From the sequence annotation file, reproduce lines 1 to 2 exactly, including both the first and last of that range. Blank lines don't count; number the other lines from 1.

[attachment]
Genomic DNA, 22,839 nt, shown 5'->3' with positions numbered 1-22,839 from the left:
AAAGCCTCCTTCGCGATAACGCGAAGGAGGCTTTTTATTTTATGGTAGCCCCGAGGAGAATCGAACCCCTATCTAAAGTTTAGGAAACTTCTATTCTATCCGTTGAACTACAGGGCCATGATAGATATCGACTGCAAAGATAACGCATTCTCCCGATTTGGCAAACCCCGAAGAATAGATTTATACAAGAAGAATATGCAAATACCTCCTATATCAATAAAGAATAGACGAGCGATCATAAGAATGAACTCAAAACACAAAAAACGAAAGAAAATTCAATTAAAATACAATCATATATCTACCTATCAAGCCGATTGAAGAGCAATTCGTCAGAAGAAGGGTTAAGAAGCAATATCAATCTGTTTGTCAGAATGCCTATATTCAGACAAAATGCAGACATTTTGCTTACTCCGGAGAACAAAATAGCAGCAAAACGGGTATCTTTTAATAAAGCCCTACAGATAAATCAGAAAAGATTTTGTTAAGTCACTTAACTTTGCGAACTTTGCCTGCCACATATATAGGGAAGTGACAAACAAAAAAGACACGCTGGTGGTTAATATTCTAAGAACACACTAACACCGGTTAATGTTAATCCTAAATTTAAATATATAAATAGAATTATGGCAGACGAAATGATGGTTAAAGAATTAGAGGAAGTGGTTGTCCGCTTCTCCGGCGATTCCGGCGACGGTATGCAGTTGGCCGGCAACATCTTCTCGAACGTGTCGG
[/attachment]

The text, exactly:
Genomic DNA, 22,839 nt, shown 5'->3' with positions numbered 1-22,839 from the left:
AAAGCCTCCTTCGCGATAACGCGAAGGAGGCTTTTTATTTTATGGTAGCCCCGAGGAGAATCGAACCCCTATCTAAAGTTTAGGAAACTTCTATTCTATCCGTTGAACTACAGGGCCATGATAGATATCGACTGCAAAGATAACGCATTCTCCCGATTTGGCAAACCCCGAAGAATAGATTTATACAAGAAGAATATGCAAATACCTCCTATATCAATAAAGAATAGACGAGCGATCATAAGAATGAACTCAAAACACAAAAAACGAAAGAAAATTCAATTAAAATACAATCATATATCTACCTATCAAGCCGATTGAAGAGCAATTCGTCAGAAGAAGGGTTAAGAAGCAATATCAATCTGTTTGTCAGAATGCCTATATTCAGACAAAATGCAGACATTTTGCTTACTCCGGAGAACAAAATAGCAGCAAAACGGGTATCTTTTAATAAAGCCCTACAGATAAATCAGAAAAGATTTTGTTAAGTCACTTAACTTTGCGAACTTTGCCTGCCACATATATAGGGAAGTGACAAACAAAAAAGACACGCTGGTGGTTAATATTCTAAGAACACACTAACACCGGTTAATGTTAATCCTAAATTTAAATATATAAATAGAATTATGGCAGACGAAATGATGGTTAAAGAATTAGAGGAAGTGGTTGTCCGCTTCTCCGGCGATTCCGGCGACGGTATGCAGTTGGCCGGCAACATCTTCTCGAACGTGTCGG